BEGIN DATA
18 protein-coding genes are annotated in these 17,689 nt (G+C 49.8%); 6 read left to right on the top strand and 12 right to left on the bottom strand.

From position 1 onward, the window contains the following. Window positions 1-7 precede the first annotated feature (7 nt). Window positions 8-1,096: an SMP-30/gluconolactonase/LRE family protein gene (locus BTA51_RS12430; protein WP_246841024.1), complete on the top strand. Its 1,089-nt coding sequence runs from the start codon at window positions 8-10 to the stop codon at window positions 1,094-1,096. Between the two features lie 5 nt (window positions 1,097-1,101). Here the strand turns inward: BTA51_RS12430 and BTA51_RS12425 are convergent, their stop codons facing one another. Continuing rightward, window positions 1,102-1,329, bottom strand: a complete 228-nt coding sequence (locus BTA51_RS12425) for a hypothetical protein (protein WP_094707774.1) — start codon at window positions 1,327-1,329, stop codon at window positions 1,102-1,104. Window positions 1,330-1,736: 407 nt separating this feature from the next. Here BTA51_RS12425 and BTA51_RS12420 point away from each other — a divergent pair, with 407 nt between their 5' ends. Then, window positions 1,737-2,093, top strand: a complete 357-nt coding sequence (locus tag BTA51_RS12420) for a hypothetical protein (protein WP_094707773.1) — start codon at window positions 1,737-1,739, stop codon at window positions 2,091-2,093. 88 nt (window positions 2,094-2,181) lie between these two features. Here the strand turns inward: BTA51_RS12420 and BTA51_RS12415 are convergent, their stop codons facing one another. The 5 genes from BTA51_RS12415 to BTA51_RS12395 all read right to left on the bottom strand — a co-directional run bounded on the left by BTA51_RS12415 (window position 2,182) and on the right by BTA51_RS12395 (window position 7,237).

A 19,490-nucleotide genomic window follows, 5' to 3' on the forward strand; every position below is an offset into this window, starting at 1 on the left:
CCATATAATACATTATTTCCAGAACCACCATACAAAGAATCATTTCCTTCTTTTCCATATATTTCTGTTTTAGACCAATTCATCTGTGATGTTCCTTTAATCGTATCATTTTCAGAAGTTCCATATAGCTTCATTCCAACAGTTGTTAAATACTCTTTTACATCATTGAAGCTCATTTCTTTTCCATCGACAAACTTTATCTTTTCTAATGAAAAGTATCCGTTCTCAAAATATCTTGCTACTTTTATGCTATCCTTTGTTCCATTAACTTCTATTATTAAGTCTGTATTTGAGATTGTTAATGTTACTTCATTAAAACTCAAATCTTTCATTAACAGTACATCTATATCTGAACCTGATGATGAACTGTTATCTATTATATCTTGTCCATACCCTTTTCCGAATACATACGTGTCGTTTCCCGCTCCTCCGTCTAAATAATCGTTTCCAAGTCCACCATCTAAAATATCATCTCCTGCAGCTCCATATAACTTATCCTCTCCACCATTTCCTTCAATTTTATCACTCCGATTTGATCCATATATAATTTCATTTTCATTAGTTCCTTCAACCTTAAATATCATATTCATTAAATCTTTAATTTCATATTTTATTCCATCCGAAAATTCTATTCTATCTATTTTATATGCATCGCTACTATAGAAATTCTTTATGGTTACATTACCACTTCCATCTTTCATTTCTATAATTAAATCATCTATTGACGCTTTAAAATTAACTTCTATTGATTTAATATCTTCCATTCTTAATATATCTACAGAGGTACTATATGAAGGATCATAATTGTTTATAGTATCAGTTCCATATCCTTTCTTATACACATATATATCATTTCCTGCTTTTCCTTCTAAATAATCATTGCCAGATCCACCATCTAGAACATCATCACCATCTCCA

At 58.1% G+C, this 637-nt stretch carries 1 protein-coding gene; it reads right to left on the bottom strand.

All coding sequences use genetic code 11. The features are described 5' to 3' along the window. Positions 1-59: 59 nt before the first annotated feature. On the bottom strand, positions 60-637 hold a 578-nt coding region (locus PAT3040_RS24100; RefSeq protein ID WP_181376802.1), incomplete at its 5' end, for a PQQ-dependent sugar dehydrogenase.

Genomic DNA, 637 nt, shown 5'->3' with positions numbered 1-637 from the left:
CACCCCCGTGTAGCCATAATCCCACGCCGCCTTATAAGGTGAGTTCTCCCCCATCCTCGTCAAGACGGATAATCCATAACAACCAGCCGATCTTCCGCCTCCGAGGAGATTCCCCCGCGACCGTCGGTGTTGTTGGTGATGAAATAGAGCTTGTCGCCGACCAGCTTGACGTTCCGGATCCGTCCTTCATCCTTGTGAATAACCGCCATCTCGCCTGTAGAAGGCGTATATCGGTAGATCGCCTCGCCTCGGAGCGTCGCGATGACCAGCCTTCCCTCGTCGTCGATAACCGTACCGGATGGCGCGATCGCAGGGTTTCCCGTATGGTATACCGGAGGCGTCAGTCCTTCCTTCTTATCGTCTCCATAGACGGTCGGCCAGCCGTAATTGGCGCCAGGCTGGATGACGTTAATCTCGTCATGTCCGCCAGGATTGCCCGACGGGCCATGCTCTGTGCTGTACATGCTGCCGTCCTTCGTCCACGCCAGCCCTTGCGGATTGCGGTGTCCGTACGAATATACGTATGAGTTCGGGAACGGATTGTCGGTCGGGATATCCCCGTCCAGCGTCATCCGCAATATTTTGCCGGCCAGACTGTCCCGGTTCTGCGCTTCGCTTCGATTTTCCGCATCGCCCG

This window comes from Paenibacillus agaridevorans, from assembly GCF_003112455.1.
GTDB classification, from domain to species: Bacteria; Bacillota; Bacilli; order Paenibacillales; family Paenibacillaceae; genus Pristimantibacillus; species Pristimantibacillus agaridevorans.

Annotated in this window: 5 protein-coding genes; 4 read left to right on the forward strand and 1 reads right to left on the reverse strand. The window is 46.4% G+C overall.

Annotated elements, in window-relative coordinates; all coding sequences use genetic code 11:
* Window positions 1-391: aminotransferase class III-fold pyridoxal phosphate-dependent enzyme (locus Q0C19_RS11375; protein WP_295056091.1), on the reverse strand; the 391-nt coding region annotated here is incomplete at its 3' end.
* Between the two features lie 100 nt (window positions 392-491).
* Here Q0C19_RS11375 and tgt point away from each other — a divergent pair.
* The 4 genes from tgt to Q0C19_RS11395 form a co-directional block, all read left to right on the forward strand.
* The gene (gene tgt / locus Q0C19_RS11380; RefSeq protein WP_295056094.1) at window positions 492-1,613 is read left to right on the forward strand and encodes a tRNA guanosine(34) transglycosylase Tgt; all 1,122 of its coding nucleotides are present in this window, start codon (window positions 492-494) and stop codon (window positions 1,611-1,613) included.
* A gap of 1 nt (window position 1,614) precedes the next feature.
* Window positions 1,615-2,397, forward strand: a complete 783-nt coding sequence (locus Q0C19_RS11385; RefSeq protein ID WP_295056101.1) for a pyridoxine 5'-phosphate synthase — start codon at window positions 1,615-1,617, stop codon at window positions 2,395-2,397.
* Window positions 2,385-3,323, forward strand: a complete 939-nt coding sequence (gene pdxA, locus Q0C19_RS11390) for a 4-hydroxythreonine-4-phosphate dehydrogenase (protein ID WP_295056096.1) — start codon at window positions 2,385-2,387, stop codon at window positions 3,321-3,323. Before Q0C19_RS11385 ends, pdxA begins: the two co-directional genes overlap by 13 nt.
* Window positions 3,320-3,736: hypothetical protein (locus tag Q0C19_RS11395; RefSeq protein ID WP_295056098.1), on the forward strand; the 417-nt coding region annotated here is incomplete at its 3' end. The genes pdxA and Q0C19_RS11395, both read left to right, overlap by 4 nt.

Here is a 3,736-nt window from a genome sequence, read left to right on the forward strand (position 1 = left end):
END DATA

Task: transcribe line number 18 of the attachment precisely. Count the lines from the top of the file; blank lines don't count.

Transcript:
* A gap of 1 nt (window position 1,614) precedes the next feature.